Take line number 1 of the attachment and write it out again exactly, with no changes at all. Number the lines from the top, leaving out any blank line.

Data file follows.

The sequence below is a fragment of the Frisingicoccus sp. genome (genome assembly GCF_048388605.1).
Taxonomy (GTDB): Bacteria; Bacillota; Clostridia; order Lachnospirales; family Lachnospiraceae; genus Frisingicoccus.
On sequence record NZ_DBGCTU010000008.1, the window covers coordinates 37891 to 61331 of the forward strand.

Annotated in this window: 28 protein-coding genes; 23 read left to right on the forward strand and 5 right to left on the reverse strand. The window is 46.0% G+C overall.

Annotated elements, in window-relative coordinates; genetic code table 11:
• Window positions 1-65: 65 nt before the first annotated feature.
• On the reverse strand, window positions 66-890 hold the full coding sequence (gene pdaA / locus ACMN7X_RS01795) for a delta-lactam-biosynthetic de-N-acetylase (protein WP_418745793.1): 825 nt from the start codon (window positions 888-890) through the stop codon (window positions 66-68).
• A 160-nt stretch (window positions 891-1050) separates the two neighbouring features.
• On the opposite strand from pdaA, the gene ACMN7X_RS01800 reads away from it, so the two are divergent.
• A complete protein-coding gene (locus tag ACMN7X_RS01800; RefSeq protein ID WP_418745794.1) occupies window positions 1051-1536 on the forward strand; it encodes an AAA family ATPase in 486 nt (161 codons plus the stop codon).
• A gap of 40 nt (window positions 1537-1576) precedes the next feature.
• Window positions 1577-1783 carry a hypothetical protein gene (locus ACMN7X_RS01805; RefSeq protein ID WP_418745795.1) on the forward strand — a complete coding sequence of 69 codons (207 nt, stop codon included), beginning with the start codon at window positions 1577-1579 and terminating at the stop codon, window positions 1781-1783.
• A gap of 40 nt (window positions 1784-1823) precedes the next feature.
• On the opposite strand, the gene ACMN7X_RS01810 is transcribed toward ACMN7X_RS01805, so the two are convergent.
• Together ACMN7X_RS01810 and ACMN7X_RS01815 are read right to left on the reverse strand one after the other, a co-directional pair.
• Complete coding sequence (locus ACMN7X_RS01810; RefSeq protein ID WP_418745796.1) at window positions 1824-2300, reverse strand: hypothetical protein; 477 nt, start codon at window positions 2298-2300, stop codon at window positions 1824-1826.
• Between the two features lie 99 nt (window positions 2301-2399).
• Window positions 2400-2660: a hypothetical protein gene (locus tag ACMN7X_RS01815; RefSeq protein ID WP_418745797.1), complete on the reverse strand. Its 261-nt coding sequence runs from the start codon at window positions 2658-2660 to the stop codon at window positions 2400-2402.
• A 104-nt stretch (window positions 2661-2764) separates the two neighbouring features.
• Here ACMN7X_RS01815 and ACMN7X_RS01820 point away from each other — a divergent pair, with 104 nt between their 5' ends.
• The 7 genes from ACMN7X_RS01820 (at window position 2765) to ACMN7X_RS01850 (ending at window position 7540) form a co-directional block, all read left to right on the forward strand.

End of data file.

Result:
The sequence below is a fragment of the Frisingicoccus sp. genome (genome assembly GCF_048388605.1).